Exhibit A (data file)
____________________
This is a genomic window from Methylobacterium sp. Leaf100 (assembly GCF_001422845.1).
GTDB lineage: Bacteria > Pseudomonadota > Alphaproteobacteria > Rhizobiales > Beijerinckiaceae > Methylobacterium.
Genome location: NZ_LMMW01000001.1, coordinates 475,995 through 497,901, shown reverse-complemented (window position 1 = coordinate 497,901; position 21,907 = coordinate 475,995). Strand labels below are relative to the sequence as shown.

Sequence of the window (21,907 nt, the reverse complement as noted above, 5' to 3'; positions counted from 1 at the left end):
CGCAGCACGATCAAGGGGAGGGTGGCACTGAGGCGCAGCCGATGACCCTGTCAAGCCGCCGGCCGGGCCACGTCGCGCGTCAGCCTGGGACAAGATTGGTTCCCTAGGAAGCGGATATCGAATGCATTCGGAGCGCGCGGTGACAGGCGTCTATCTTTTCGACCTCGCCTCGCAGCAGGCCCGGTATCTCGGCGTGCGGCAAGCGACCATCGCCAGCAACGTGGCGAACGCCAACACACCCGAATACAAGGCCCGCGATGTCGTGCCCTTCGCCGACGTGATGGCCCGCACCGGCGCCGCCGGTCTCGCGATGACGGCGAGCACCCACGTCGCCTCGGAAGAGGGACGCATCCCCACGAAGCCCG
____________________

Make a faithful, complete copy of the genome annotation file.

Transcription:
This is a genomic window from Methylobacterium sp. Leaf100 (assembly GCF_001422845.1).
GTDB lineage: Bacteria > Pseudomonadota > Alphaproteobacteria > Rhizobiales > Beijerinckiaceae > Methylobacterium.
Genome location: NZ_LMMW01000001.1, coordinates 475,995 through 497,901, shown reverse-complemented (window position 1 = coordinate 497,901; position 21,907 = coordinate 475,995). Strand labels below are relative to the sequence as shown.

Sequence of the window (21,907 nt, the reverse complement as noted above, 5' to 3'; positions counted from 1 at the left end):
CGCAGCACGATCAAGGGGAGGGTGGCACTGAGGCGCAGCCGATGACCCTGTCAAGCCGCCGGCCGGGCCACGTCGCGCGTCAGCCTGGGACAAGATTGGTTCCCTAGGAAGCGGATATCGAATGCATTCGGAGCGCGCGGTGACAGGCGTCTATCTTTTCGACCTCGCCTCGCAGCAGGCCCGGTATCTCGGCGTGCGGCAAGCGACCATCGCCAGCAACGTGGCGAACGCCAACACACCCGAATACAAGGCCCGCGATGTCGTGCCCTTCGCCGACGTGATGGCCCGCACCGGCGCCGCCGGTCTCGCGATGACGGCGAGCACCCACGTCGCCTCGGAAGAGGGACGCATCCCCACGAAGCCCG